Glaucoma is the leading cause of irreversible blindness and involves the death of retinal ganglion cells (RGCs). Although biomechanics likely contributes to axonal injury within the optic nerve head (ONH), leading to RGC death, the pathways by which this occurs are not well understood. While rat models of glaucoma are well-suited for mechanistic studies, the anatomy of the rat ONH is different from the human, and the resulting differences in biomechanics have not been characterized. The aim of this study is to describe a methodology for building individual-specific finite element (FE) models of rat optic nerve heads. This method was used to build three rat ONH FE models and compute the biomechanical environment within these ONHs. Initial results show that rat ONH strains are larger and more asymmetric than those seen in human ONH modeling studies. This method provides a framework for building additional models of normotensive and glaucomatous rat ONHs. Comparing model strain patterns with patterns of cellular response seen in studies using rat glaucoma models will help us to learn more about the link between biomechanics and glaucomatous cell death, which in turn may drive development of novel therapies for glaucoma.
TOPICS: Modeling, Biomechanics, Finite element analysis, Finite element model, Patient treatment, Wounds, Anatomy
research-article  
Eoin McEvoy, Gerhard A. Holzapfel and Patrick McGarry
J Biomech Eng   doi: 10.1115/1.4039947
While the anisotropic behaviour of the complex composite myocardial tissue has been well characterized in recent years, the compressibility of the tissue has not been rigorously investigated to date. In the first part of this study we present experimental evidence that passive excised porcine myocardium exhibits volume change. Under tensile loading of a cylindrical specimen, a volume change of 4.1±1.95% is observed at a peak stretch of 1.3. Confined compression experiments also demonstrate significant volume change in the tissue (loading applied up to a volumetric strain of 10%). In order to simulate the multi-axial passive behaviour of the myocardium a nonlinear volumetric hyperelastic component is combined with the well-established Holzapfel-Ogden anisotropic hyperelastic component for myocardium fibres. This framework is shown to describe the experimentally observed behaviour of porcine and human tissues under shear and biaxial loading conditions. In the second part of the study a representative volumetric element (RVE) of myocardium tissue is constructed to parse the contribution of the tissue vasculature to observed volume change under confined compression loading. Simulations of the myocardium microstructure suggest that the vasculature cannot fully account for the experimentally measured volume change. Additionally, the RVE is subjected to six modes of shear loading to investigate the influence of micro-scale fibre alignment and dispersion on tissue-scale mechanical behaviour.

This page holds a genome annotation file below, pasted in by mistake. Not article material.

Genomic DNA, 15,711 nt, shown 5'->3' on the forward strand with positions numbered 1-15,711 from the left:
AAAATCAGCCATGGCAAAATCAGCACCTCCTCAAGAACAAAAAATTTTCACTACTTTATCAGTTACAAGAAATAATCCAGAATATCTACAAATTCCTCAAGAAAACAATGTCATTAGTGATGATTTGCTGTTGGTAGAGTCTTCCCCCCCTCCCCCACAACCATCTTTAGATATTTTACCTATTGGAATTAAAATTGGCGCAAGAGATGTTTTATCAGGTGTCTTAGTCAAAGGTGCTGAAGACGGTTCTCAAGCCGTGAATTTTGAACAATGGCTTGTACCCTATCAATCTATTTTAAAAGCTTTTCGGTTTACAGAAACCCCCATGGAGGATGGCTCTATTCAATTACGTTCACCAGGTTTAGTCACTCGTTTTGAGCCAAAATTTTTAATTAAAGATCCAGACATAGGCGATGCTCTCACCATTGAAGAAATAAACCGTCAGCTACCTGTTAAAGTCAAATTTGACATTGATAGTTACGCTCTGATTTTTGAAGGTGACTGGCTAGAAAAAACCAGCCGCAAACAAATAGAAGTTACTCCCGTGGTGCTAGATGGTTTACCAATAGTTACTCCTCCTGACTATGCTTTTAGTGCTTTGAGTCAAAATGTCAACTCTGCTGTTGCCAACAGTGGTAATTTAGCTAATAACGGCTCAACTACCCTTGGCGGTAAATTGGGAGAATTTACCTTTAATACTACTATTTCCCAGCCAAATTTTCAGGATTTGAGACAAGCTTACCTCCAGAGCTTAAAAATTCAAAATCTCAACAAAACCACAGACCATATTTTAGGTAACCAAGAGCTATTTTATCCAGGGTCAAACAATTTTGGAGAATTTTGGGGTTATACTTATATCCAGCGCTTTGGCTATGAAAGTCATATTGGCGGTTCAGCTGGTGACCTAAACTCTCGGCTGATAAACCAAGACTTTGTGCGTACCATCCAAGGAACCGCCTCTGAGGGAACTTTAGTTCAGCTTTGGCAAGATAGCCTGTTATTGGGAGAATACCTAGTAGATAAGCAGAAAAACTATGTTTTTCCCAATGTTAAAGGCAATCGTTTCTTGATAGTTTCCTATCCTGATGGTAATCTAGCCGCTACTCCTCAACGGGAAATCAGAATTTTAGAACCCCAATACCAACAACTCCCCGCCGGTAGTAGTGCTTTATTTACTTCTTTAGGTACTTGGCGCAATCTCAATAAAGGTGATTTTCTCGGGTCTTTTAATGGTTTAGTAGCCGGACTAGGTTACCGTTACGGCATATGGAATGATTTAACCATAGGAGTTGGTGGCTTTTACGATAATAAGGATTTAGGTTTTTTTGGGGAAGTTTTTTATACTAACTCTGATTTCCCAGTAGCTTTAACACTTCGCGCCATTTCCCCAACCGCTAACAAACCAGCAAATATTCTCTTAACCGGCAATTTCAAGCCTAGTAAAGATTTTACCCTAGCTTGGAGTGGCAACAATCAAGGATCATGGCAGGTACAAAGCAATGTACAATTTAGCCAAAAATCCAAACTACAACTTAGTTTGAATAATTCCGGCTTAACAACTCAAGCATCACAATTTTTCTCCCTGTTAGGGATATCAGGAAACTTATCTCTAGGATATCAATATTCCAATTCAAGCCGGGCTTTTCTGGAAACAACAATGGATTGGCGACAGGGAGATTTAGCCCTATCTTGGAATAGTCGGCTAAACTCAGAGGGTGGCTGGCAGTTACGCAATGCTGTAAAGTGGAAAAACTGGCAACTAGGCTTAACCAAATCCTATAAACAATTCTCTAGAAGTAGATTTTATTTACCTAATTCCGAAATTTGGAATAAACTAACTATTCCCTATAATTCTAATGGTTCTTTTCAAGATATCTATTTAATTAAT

TOPICS: Compressibility, Anisotropy, Modeling, Experimental analysis, Myocardium, Biological tissues, Fibers, Compression, Shear (Mechanics), Simulation, Composite materials, Engineering simulation, Mechanical behavior, Microscale devices
research-article  
Hamza Atcha, Chase Davis, Nicholas R Sullivan, Tim D. Smith, Sara Anis, Waleed Z. Dahbour, Zachery R Robinson, Anna Grosberg and Wendy Liu
J Biomech Eng   doi: 10.1115/1.4039949